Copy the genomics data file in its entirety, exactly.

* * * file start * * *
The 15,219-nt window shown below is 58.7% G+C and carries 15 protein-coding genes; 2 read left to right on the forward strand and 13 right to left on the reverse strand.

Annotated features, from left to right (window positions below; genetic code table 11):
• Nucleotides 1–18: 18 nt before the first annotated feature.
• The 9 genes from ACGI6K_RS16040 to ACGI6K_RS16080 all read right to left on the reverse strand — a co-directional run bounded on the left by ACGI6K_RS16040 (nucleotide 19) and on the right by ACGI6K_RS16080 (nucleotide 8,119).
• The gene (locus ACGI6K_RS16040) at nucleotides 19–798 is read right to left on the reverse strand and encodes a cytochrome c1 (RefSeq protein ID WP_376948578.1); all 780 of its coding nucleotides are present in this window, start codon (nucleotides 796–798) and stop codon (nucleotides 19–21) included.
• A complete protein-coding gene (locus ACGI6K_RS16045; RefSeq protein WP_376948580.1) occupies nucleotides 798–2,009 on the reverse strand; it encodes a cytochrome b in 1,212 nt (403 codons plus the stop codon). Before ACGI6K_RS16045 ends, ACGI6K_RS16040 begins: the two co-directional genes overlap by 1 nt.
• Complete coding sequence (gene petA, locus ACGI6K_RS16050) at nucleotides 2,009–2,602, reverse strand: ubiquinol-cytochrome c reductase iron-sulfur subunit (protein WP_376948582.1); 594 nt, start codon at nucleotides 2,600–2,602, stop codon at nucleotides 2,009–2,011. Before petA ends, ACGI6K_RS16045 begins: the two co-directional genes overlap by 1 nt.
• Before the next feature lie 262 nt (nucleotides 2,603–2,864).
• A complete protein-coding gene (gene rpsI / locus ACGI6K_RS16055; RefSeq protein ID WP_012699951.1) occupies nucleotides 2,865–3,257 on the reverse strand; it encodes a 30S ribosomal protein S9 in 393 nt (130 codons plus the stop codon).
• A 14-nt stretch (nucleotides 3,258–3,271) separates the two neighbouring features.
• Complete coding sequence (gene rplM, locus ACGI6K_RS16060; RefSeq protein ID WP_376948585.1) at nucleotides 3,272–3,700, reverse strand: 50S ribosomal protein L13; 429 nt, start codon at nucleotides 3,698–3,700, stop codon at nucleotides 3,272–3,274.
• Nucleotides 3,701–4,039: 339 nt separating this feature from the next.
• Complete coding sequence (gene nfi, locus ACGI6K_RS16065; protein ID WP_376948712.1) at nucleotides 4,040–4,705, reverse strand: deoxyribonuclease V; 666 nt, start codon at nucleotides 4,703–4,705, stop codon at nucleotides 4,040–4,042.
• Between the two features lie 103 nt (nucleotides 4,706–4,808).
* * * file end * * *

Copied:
The 15,219-nt window shown below is 58.7% G+C and carries 15 protein-coding genes; 2 read left to right on the forward strand and 13 right to left on the reverse strand.

Annotated features, from left to right (window positions below; genetic code table 11):
• Nucleotides 1–18: 18 nt before the first annotated feature.
• The 9 genes from ACGI6K_RS16040 to ACGI6K_RS16080 all read right to left on the reverse strand — a co-directional run bounded on the left by ACGI6K_RS16040 (nucleotide 19) and on the right by ACGI6K_RS16080 (nucleotide 8,119).
• The gene (locus ACGI6K_RS16040) at nucleotides 19–798 is read right to left on the reverse strand and encodes a cytochrome c1 (RefSeq protein ID WP_376948578.1); all 780 of its coding nucleotides are present in this window, start codon (nucleotides 796–798) and stop codon (nucleotides 19–21) included.
• A complete protein-coding gene (locus ACGI6K_RS16045; RefSeq protein WP_376948580.1) occupies nucleotides 798–2,009 on the reverse strand; it encodes a cytochrome b in 1,212 nt (403 codons plus the stop codon). Before ACGI6K_RS16045 ends, ACGI6K_RS16040 begins: the two co-directional genes overlap by 1 nt.
• Complete coding sequence (gene petA, locus ACGI6K_RS16050) at nucleotides 2,009–2,602, reverse strand: ubiquinol-cytochrome c reductase iron-sulfur subunit (protein WP_376948582.1); 594 nt, start codon at nucleotides 2,600–2,602, stop codon at nucleotides 2,009–2,011. Before petA ends, ACGI6K_RS16045 begins: the two co-directional genes overlap by 1 nt.
• Before the next feature lie 262 nt (nucleotides 2,603–2,864).
• A complete protein-coding gene (gene rpsI / locus ACGI6K_RS16055; RefSeq protein ID WP_012699951.1) occupies nucleotides 2,865–3,257 on the reverse strand; it encodes a 30S ribosomal protein S9 in 393 nt (130 codons plus the stop codon).
• A 14-nt stretch (nucleotides 3,258–3,271) separates the two neighbouring features.
• Complete coding sequence (gene rplM, locus ACGI6K_RS16060; RefSeq protein ID WP_376948585.1) at nucleotides 3,272–3,700, reverse strand: 50S ribosomal protein L13; 429 nt, start codon at nucleotides 3,698–3,700, stop codon at nucleotides 3,272–3,274.
• Nucleotides 3,701–4,039: 339 nt separating this feature from the next.
• Complete coding sequence (gene nfi, locus ACGI6K_RS16065; protein ID WP_376948712.1) at nucleotides 4,040–4,705, reverse strand: deoxyribonuclease V; 666 nt, start codon at nucleotides 4,703–4,705, stop codon at nucleotides 4,040–4,042.
• Between the two features lie 103 nt (nucleotides 4,706–4,808).